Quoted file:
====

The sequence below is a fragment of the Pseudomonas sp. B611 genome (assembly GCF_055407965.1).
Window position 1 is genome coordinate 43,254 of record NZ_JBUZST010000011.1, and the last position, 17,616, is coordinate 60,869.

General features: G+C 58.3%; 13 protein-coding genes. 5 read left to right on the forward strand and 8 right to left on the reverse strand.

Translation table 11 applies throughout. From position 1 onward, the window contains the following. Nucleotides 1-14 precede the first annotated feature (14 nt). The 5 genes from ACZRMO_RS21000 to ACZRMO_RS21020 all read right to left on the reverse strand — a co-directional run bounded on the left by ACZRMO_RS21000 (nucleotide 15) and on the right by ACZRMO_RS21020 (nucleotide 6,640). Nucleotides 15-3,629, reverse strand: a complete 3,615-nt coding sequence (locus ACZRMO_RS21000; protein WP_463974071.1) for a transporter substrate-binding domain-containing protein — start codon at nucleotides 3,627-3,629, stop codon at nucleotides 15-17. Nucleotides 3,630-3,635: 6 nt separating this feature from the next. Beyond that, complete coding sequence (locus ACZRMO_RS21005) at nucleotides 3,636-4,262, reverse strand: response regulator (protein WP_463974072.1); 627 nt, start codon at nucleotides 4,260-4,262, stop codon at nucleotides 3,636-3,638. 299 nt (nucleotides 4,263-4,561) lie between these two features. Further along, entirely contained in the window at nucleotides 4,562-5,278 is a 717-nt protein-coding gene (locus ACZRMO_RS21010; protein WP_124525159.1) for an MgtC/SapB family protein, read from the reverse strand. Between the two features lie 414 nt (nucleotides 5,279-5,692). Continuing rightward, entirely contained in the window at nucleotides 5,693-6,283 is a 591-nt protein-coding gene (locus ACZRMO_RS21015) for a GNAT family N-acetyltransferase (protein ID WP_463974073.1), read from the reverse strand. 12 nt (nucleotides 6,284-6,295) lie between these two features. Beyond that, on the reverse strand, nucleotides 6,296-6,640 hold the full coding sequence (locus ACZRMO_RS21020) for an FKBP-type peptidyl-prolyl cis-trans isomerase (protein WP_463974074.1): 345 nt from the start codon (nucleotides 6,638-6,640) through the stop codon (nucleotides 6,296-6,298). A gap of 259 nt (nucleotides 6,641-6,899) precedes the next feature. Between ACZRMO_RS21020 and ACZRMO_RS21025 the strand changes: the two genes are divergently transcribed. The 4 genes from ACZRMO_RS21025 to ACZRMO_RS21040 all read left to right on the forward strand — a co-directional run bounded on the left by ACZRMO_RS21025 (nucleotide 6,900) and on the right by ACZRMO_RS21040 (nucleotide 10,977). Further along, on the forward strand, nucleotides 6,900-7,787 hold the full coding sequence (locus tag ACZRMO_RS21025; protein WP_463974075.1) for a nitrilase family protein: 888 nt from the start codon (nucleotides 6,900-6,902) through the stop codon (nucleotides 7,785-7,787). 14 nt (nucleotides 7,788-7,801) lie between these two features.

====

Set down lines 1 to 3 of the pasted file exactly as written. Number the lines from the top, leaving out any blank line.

The sequence below is a fragment of the Pseudomonas sp. B611 genome (assembly GCF_055407965.1).
Window position 1 is genome coordinate 43,254 of record NZ_JBUZST010000011.1, and the last position, 17,616, is coordinate 60,869.

General features: G+C 58.3%; 13 protein-coding genes. 5 read left to right on the forward strand and 8 right to left on the reverse strand.